-Jim Farber, 35

Good news first: Watts’ masterful grooves endure Wyman’s absence, and Jagger’s juicy mouth harp is a welcome throwback. Drawbacks: a first track that doesn’t draw you in, embarrassing lyrics, and too many notes from new bassist Darryl Jones. As usual, the cuts with Keith’s grizzled lead vocals have more mojo. Voodoo Lounge is not a great Rolling Stones album, but their best in years — which is monumental in itself. A-

-Dimitri Ehrlich, 28

The boys don’t quite shake, rattle, and roll with the same fury they once did, and even Mick’s swollen-lipped growl sounds tame. But at least four tracks, including Keith’s spare ”The Worst,” are perfect for an Unplugged, and ”I Go Wild” is a genuine fist-pumper that should play well in concert — which is the point of this album, after all. B-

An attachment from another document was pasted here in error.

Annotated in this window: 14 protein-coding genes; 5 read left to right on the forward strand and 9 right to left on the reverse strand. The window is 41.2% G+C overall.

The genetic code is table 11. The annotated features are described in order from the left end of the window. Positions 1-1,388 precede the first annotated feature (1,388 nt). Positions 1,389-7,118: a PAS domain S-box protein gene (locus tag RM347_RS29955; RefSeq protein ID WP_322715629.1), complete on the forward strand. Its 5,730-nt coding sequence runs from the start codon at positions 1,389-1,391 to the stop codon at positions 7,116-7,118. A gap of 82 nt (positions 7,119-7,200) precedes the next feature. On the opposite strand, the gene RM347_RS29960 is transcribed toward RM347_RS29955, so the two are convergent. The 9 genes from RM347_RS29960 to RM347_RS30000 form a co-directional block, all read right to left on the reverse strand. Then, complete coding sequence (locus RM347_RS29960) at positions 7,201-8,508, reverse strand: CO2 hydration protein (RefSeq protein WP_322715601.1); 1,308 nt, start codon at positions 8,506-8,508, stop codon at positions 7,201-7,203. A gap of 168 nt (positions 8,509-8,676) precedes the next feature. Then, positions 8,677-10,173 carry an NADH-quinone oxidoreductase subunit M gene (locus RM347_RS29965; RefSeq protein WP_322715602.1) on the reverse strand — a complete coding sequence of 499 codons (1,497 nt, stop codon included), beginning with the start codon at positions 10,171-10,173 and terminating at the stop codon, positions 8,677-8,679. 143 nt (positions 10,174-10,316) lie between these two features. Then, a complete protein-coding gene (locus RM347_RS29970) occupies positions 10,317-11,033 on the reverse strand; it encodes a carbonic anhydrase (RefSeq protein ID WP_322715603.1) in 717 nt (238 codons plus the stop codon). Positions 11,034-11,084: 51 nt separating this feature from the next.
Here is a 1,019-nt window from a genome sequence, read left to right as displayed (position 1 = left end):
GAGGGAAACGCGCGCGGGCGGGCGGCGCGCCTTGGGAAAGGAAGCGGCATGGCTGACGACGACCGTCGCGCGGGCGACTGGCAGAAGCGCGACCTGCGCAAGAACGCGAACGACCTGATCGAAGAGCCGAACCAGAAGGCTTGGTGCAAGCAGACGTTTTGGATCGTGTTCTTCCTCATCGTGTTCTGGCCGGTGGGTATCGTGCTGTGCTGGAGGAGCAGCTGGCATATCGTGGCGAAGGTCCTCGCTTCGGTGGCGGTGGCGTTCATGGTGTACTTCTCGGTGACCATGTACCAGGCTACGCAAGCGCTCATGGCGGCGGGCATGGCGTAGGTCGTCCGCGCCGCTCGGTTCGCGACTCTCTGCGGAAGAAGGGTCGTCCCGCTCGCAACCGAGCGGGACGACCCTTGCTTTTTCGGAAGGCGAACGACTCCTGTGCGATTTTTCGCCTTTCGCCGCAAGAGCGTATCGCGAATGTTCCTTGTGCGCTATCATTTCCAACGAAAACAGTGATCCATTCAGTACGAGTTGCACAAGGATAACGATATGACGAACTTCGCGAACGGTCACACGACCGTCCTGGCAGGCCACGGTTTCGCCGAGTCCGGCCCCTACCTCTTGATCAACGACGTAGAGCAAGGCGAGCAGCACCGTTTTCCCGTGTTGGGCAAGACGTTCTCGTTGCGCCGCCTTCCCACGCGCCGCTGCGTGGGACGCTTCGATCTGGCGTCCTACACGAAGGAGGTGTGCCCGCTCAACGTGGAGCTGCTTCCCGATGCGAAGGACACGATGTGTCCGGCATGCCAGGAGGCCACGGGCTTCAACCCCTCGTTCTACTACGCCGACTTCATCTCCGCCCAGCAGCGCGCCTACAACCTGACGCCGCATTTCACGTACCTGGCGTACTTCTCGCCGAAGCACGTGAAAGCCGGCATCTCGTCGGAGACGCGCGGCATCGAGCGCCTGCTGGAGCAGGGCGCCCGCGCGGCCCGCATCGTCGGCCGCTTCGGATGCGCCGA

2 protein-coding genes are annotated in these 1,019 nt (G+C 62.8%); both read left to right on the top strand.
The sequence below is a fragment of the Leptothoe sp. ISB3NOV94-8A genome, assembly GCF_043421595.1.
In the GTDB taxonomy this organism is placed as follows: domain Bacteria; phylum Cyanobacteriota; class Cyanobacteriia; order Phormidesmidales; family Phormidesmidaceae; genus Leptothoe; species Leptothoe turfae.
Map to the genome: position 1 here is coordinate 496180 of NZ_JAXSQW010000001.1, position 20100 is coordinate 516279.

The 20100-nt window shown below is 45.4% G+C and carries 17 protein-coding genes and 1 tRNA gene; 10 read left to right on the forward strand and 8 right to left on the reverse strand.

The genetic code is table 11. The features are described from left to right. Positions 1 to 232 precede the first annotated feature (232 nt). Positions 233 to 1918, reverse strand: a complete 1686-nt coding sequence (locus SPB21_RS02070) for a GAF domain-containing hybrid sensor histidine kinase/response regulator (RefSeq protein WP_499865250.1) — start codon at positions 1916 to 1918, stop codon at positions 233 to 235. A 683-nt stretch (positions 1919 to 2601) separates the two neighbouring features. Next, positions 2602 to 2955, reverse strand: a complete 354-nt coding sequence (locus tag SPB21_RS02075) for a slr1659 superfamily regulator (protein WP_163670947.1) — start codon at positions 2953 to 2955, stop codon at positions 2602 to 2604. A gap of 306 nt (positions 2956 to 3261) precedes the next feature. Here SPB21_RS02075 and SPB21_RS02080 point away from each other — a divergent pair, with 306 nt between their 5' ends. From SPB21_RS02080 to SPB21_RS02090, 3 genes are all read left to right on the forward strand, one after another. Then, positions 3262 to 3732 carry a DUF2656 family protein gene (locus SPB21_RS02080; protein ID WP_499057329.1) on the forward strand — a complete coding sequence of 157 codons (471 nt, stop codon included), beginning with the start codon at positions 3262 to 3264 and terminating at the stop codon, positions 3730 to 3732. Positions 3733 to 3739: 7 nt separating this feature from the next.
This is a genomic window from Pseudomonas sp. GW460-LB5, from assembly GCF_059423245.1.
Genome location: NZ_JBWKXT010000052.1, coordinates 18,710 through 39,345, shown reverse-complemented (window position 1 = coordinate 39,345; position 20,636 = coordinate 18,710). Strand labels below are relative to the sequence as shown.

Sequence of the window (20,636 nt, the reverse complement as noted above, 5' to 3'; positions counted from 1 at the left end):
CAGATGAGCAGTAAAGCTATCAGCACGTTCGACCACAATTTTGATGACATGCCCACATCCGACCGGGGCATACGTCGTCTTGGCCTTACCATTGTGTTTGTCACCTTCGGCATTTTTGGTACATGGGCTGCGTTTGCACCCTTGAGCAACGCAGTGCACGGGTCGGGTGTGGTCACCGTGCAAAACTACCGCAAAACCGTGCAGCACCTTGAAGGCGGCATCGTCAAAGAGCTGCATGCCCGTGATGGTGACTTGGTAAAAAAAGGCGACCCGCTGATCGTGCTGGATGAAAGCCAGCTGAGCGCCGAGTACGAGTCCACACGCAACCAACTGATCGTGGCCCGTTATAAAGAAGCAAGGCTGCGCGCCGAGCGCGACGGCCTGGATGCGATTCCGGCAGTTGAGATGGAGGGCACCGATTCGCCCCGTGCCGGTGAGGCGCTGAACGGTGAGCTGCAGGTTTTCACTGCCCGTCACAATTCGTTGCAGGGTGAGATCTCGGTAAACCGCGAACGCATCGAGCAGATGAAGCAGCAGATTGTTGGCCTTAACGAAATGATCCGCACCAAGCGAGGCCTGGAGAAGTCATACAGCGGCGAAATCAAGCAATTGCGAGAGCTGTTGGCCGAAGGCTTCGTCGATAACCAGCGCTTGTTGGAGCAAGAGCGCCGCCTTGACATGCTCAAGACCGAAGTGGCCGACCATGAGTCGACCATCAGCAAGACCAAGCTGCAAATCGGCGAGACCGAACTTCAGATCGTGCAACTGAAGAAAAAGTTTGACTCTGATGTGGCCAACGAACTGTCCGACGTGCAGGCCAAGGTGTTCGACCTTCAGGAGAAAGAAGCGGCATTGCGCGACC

-Anderson Jones, 25

Looking through the CD’s photos, Charlie looks like his own grandfather, Keith’s an old cocktail waitress, and Mick learned a trick from Dorian Gray. Throughout these often tedious odes to sado-masochism, group sex, sodomy, jugular sucking, and other pastime jollies, one question remains: What else is new? Only the ballad, ”Out of Tears,” saves Voodoo Lounge’s sorry butt. C-

-Alanna Nash, 43

For most of Voodoo Lounge, the Rolling Stones sound glad to be back. Charlie’s thumping tom-toms provide ”You Got Me Rocking” with the band’s customary swagger, and the salacious ”Sparks Will Fly” is a carnal delight that’s sure to piss off the PC. Even though a good third of the album is a throwaway, Voodoo Lounge proves the Stones still mix feisty and blue better than anyone. B+

-Bob Cannon, 39